So I grabbed a meal and sat in the cafeteria for about an hour, absorbing this turn of events and letting my stomach and mind settle. Then I was pretty much okay; I went to the huge departure lounge, browsed the Virgin Megastore (where I could have bought some Angelic Layer) and watched some of the extremely disturbing children’s programming on the TVs set up around the lounge (this is worse than the Teletubbies. Imagine that for a moment).

(Okay, if your brain hasn’t exploded: Imagine five people dressed in big fuzzy neon outfits that make them look rotund. These outfits end in turtlenecks, and they look like babies, but the turtlenecks obscure everything except their big eyes and bald heads. In a flashy CGI sequence, they awake out of crescent-shaped beds and fly down to a white stage on which they dance. But because of the awkwardness of their designs, all they can really do is bounce and jiggle from side to side. So they do that. For many, many minutes. Then they fly back to their star child beds and go back to sleep. Yyyyeah.)

I then got on the flight to JFK, which was on a 747 and much nicer than the plane on which I flew to Heathrow. The 747 had Virgin’s newest entertainment system, with 51 movies alone (among them Ghost in the Shell 2, actually). So I alternated between random TV programming, their J-Pop radio station, and my Zeta Gundam collection on my laptop.

I arrived at JFK and decided I’d try to catch a train down to D.C. Everyone was thoroughly unhelpful, and I got confused and got on a bus to the Port Authority instead of Grand Central Station. I got back to JFK two and a half hours later. The bus did go through Times Square, though, so that was fun.

Times Square is interesting. It’s definitely a lot cleaner than it used to be; it’s bright and fun now. But the strip clubs are still only two blocks away. It’s an odd juxtaposition; bright neon advertisements for Samsung and Coke on one side, and “LIVE ADULT SHOWS” on the other.

Also, New York is not a particularly pretty city. There’s art everywhere, but the place feels grimy and worn, like a factory during the industrial revolution.

So as I journeyed through the city—and endured a self-important passenger who “never got a ticket” and “wouldn’t get off this bus” then found his ticket in his pocket—I called my parents and had them look up flights to D.C. Luckily, Independence Air had a few flights, which I was sure I could catch.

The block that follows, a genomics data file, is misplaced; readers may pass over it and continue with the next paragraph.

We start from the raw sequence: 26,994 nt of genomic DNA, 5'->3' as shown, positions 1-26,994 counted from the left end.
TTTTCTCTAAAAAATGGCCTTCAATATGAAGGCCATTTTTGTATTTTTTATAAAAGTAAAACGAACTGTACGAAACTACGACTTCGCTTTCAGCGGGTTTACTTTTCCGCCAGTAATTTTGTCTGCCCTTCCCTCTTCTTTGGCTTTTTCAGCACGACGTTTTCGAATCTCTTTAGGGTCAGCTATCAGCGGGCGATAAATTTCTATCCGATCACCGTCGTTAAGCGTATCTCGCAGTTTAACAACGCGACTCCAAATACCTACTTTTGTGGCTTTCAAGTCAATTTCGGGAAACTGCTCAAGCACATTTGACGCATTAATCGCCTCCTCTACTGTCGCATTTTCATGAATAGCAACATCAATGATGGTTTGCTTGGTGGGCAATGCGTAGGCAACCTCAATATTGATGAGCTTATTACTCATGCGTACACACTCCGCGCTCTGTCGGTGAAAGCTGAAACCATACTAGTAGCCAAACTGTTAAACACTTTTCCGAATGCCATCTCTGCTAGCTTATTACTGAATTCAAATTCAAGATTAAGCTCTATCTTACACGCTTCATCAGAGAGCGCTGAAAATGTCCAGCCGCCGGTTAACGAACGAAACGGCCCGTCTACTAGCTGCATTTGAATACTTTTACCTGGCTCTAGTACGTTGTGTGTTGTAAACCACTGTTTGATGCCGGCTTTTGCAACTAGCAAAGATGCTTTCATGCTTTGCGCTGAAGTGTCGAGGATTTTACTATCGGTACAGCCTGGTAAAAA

I returned to JFK and managed to find the Independence Air desk, where the ticket lady was nice enough to sell me a ticket right there. It was for a flight that wouldn’t leave for a couple of hours, but I was thankful just for that. I called my parents with the final details and sank into a seat at the gate.

Yesterday, I wrote that I’d planned to write about the difference in hospitality between the British and New Yorkers. Every customer service rep in England—and I had to deal with about ten, by my count—was unfailingly polite and genuinely paid attention to my requests (even the confused Holiday Inn receptionist). Every customer rep in New York was sullen and seemed to take personal offense at my requests (except the woman at the Independence Air ticket desk). The difference was shocking.

We had to walk out onto the tarmac and up the stairs into the plane. Not a big-budget operation. The plane itself only sat fifty passengers. But it was a solid little thing and the service was absolutely fine. It felt like high-end bus service. And, frankly, how much service do I need on board a plane?

It started to snow as we boarded, and we sat anxiously in the plane as we waited to be cleared for take-off. After about half an hour, the pilot explained over the intercom that we could take off soon, but we had to be de-iced first. That was rather cool, actually; buses came out and sprayed big white jets of de-icing compound all over the wings and side of the plane. It sounded exactly like the water from a house sweeping over a car window.

We were de-iced and we took off, and the flight went off without a hitch. I didn’t even have enough time to watch a full episode of Zeta Gundam before we landed. My parents were there to pick me up, and we went back to there place where I collapsed into a very soft, very warm, very welcome bed.

And that was my England trip.